#NewsBytesExplainer: How Israelis neutralize Palestinian buildings - Physics behind it
The deluge of videos coming out of Gaza has everyone wondering how the Israeli Air Force (IAF) has been taking down specific buildings in a controlled manner, where the structures collapse upon themselves without any apparent collateral damage. While the Israelis remain tight-lipped about how they've achieved the feat, the answer surprisingly lies in a British World War II technique used against Nazi fortifications.
Our first clue lies in the screen-grab alongside depicting the munition's trajectory moments before it hits a building. Unlike conventional bombs that hit structures from the top, this one is aimed squarely at the foundation at a near 45-degree angle. This technique is similar to that used in Grand Slam seismic bombs developed by the British to paralyze German industries while minimizing civilian casualties.
These WWII precursors to modern bunker busters penetrated deep underground by leveraging the kinetic energy of extremely heavy bombs with reinforced casings. Instead of dropping these bombs directly onto Nazi structures, they entered through the relatively soft ground alongside and penetrated deep into the foundation. A delayed fuse would then ensure detonation, creating a camouflet (cavern) imploding upon itself and swallowing the entire structure.
This technique is brilliant because destructive shockwaves are not only more effective against the denser building foundation, but restricting shockwaves underground also prevents them from damaging surrounding buildings and killing civilians. Now that we know how the IAF precisely takes down Hamas structures using a WWII-era British technique, let's take a look at what Israeli munitions could be used to carry out these strikes.
Israeli defense manufacturer Rafael's SPICE bolt-on guidance kit is the natural candidate here for obvious reasons. Similar to US-made JDAM kit, SPICE is a hybrid GPS-cum-electro-optical add-on that can transform conventional bombs into smart munitions, which can be precisely steered to targets typically up to 60km away. These are available in two variants of 1,000 and 2,000lbs payload capacities.
The SPICE guidance kits are well-known for being fielded by the Indian Air Force in deep strikes against Jaish-e-Mohammed training camps in the Balakot area of Pakistan. The glide bomb system's 60km stand-off range, combined with its fire-and-forget capability, allowed Indian fighter jets to drop these air-to-surface munitions and escape before they could detonate, thereby catching enemy defense systems off guard.
There is one problem with this theory. It's incredibly hard to figure out the unit cost of SPICE munitions, but India signed a Rs. 300cr deal for around 100 of these in 2019. That makes sense since their DSMAC AI-based guidance system allows each bomb to compare pre-loaded target images against what it sees through onboard cameras, thereby assuring confirmed hits without external guidance.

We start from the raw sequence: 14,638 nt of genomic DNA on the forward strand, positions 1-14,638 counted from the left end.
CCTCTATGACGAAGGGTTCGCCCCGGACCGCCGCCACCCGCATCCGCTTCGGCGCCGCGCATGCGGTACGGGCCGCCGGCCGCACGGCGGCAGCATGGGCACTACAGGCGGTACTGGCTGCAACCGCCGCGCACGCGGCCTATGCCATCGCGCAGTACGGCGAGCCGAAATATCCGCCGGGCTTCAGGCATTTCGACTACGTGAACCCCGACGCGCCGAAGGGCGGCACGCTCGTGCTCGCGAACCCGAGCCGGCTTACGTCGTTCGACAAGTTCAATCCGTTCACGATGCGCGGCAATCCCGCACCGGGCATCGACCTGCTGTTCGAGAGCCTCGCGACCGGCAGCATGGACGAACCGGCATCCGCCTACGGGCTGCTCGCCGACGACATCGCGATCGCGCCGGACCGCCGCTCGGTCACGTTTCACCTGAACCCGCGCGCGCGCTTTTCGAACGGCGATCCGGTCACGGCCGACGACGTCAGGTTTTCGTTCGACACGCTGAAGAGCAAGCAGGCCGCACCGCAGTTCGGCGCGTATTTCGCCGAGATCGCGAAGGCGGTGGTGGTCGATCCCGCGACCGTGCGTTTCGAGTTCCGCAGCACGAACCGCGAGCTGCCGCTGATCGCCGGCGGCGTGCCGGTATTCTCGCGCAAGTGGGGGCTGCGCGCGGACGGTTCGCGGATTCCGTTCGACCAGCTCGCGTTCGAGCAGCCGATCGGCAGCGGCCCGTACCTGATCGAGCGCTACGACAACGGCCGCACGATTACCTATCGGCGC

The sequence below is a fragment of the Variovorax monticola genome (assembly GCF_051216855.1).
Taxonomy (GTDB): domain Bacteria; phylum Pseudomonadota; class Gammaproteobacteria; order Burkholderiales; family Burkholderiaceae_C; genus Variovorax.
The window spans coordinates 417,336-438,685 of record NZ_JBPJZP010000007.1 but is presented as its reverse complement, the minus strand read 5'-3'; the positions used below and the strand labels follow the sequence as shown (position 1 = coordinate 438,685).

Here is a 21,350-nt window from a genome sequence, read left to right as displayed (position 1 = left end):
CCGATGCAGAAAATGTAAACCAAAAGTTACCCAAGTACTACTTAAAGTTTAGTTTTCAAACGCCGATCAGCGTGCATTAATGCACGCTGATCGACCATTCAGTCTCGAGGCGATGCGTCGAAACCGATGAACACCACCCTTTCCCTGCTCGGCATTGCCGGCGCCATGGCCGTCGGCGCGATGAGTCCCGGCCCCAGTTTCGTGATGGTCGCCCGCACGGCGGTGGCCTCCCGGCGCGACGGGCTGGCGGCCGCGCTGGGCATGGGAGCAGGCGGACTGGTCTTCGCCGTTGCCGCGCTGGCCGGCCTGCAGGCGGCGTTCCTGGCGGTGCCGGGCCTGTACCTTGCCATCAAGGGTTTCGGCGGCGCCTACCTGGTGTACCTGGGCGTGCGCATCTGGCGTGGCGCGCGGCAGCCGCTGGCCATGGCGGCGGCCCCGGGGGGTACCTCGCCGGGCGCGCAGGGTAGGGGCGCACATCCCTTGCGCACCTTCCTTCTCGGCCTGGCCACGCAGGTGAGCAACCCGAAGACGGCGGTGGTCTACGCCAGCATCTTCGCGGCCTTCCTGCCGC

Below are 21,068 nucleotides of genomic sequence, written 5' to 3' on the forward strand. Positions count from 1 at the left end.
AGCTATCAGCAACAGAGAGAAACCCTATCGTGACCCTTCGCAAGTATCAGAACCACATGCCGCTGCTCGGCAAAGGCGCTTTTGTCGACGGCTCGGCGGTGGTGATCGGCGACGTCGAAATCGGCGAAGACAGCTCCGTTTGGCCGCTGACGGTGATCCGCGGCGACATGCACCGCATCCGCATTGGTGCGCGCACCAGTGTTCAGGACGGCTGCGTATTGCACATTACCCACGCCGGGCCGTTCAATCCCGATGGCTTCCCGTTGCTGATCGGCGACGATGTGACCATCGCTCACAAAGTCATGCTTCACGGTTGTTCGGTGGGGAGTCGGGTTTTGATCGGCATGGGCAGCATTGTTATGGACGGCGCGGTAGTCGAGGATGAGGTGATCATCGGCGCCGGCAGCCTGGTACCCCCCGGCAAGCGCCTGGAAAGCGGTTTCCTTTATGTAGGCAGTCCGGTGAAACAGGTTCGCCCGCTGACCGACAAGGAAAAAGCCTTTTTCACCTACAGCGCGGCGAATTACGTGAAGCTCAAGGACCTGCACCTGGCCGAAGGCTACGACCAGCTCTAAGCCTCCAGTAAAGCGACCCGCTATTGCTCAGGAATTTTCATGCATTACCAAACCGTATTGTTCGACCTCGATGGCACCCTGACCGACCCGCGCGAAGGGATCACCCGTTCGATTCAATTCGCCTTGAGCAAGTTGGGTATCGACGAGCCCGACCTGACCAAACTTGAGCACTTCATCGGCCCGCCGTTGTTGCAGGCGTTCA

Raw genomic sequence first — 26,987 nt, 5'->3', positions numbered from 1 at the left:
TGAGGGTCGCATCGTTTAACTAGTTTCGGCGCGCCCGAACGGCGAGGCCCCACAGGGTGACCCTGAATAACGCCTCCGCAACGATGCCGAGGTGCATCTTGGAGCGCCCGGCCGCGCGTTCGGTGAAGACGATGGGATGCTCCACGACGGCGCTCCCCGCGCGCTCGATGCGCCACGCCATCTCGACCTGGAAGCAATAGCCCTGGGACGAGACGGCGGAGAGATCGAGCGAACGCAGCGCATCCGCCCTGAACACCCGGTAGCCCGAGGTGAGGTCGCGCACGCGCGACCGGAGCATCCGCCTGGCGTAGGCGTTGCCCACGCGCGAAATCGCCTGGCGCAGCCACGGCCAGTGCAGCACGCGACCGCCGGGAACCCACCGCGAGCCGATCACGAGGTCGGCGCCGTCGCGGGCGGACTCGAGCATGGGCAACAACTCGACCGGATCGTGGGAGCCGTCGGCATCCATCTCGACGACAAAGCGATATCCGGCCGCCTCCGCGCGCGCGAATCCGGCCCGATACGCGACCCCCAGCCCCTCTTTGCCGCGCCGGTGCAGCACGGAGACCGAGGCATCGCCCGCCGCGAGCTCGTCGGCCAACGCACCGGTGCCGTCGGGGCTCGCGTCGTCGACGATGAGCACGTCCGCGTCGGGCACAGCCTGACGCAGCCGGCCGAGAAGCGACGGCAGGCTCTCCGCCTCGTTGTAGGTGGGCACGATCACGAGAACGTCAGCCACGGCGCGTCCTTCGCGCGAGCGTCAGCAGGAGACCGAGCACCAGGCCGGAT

India was compelled to use SPICE munitions, because it struck targets deep inside a nuclear state guarded by long-range Surface-to-Air missile batteries, which make their large 60km stand-off distance and AI-enabled smart guidance systems absolutely necessary to fire and retreat immediately. However, as per a recent Israeli Defense Forces assessment, Hamas only has extremely short-range anti-aircraft defenses consisting of anti-aircraft cannons and shoulder-launched missiles.
That brings us to the most probable weapons system—the US-made Joint Direct Attack Munition or JDAM guidance kit. With a stand-off distance of 28km, it can steer clear of all known Hamas air defenses. Despite being similar to SPICE, its modular design allows the guidance system to range from cheap and simple laser seeking opto-electronics to more expensive and complicated precision guidance units.
Because JDAM kits don't use guidance technology borrowed from cruise missiles like SPICE does, they are significantly cheaper, with unit cost ranging from $18,000 to $40,000 depending on the configuration. However, the best clue comes from the screenshot alongside, where you can clearly see the tell-tale JDAM aerodynamic strakes across the fuselage, which direct air over the tail fins for better steering efficiency.
There you have it—the Israelis are using a WWII-era tactic to minimize civilian casualties while taking out military targets embedded within civilian areas. Israel additionally sends in roof-knockers, which are non-explosive, low yield devices meant to scare civilians out of the buildings before the actual strike happens. But won't that also alert the bad guys? Well, that is an investigation for another day.